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Springtime Treat: Hot Cross Buns

Hot cross buns are synonymous with Easter, especially in the United Kingdom, Australia, and New Zealand. They are traditionally served on Good Friday to mark the end of Lent. There are many variations to baking them, but hot cross buns are generally made with an enriched dough and filled with a warm mix of spices and dried fruit, piped with a cross on top, and finished with a sweet, sticky glaze.

And whether you celebrate the holiday or not, hot cross buns are a wonderful springtime treat that can be enjoyed by all! Best served fresh from the oven and dripping with butter. 

Hot Cross Buns for Easter

Hot Cross Buns

What you need

Yield: 12 buns

Buns

Flour Cross

  • 1/2 cup all-purpose flour
  • 7 tbsp. water

Simple Sugar Glaze

  • 1/4 cup water
  • 1/4 cup sugar

Instructions

Pour flour, yeast, salt, sugar, and spices in the bowl of a stand mixer fitted with a dough hook, followed by the beaten egg, melted butter, and warm milk, and then mix on low to medium speed. When it’s all combined, increase to a medium to high speed for about 10 to 15 minutes. You can stop kneading once the dough pulls away from the sides of the bowl.

Add the dried fruit to the mixing bowl and on a low speed, gently mix until it’s well combined.

Proofing the Dough

[Note: The rising time may vary, depending on how warm your kitchen is. If you don't have a toasty place for the dough, try putting it in the oven. Turn the oven on its lowest temperature and once it's done preheating, turn the oven off and place the dough inside.]

Transfer the dough to a large, lightly greased bowl and cover with plastic wrap. Set the bowl in a warm spot for one hour to rise. 

After one hour, the dough should now be doubled in size.  Turn the dough over onto a lightly floured surface and set the bowl aside. (It will be super sticky. So you may want to flour your hands as well.) Next, pull and stretch the dough back into itself a few times to remove any large pockets of air.

Place the dough back in the bowl, cover with plastic wrap, and set in a warm spot for another hour to allow the dough to rise.

Shaping the Buns

Once again, turn the dough onto a lightly floured surface. With a bread scraper or knife, divide the dough into 12 equal pieces. Using the palm of your hand, shape each bun by rolling it against the floured surface in a circular motion and pinching the bottom to seal. Transfer each bun on a lined baking sheet and position it about an inch or so apart. Repeat with the remaining dough.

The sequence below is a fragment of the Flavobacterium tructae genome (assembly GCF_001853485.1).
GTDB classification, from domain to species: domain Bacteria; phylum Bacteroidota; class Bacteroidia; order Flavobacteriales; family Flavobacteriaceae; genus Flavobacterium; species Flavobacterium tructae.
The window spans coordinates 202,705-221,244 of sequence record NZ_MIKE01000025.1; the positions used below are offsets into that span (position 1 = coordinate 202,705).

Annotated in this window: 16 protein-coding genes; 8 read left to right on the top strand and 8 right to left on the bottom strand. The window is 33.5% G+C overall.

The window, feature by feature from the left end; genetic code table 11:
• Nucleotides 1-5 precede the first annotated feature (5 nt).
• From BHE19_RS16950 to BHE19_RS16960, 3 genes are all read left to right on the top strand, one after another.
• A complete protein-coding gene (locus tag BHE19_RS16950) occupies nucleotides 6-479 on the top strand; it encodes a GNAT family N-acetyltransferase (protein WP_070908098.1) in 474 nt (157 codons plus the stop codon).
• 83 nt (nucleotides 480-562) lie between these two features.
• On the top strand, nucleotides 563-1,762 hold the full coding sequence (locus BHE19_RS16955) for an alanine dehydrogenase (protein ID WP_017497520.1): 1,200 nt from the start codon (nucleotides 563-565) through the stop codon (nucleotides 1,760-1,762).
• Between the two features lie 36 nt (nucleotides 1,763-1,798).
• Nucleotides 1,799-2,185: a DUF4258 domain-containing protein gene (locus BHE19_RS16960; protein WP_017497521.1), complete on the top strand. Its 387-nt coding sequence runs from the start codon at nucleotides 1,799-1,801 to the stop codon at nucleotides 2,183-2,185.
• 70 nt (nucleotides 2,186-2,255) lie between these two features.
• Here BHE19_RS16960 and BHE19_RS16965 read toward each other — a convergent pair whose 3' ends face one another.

Cover the buns with the plastic wrap once more and allow to rise for another 40 to 60 minutes in the warm spot. They should increase in size and be just about touching. You can also give the dough a poke and it should spring right back.

Flour Cross

While the buns prove for the final time, you can make the solution for the flour crosses.

Add flour and water in a bowl and whisk together until it has a smooth, paste-like consistency. It should be thick enough to hold a shape, but also thin enough to pipe. Transfer the mix to a piping or plastic bag and set aside.

Once the buns are done rising and ready to bake, tip the cut off the bag and pipe down the center of all the buns at the same time and repeat in the other direction to form a cross.

Time to Bake!

Preheat oven to 375F. Bake for 20 to 25 minutes, or until they’re nice and golden. Let cool for five minutes before brushing the tops with the simple sugar glaze (see below).

Simple Sugar Glaze

In a saucepan, bring ¼ cup water and ¼ cup sugar to a boil over low heat. Boil for another minute, or until the syrup thickens. Brush over the buns.

Slice in half, slather with butter, and serve immediately.

Cover any leftover rolls in a tightly sealed container and store at room temperature. To enjoy the next day(s), split in half, toast each side, and slather with butter.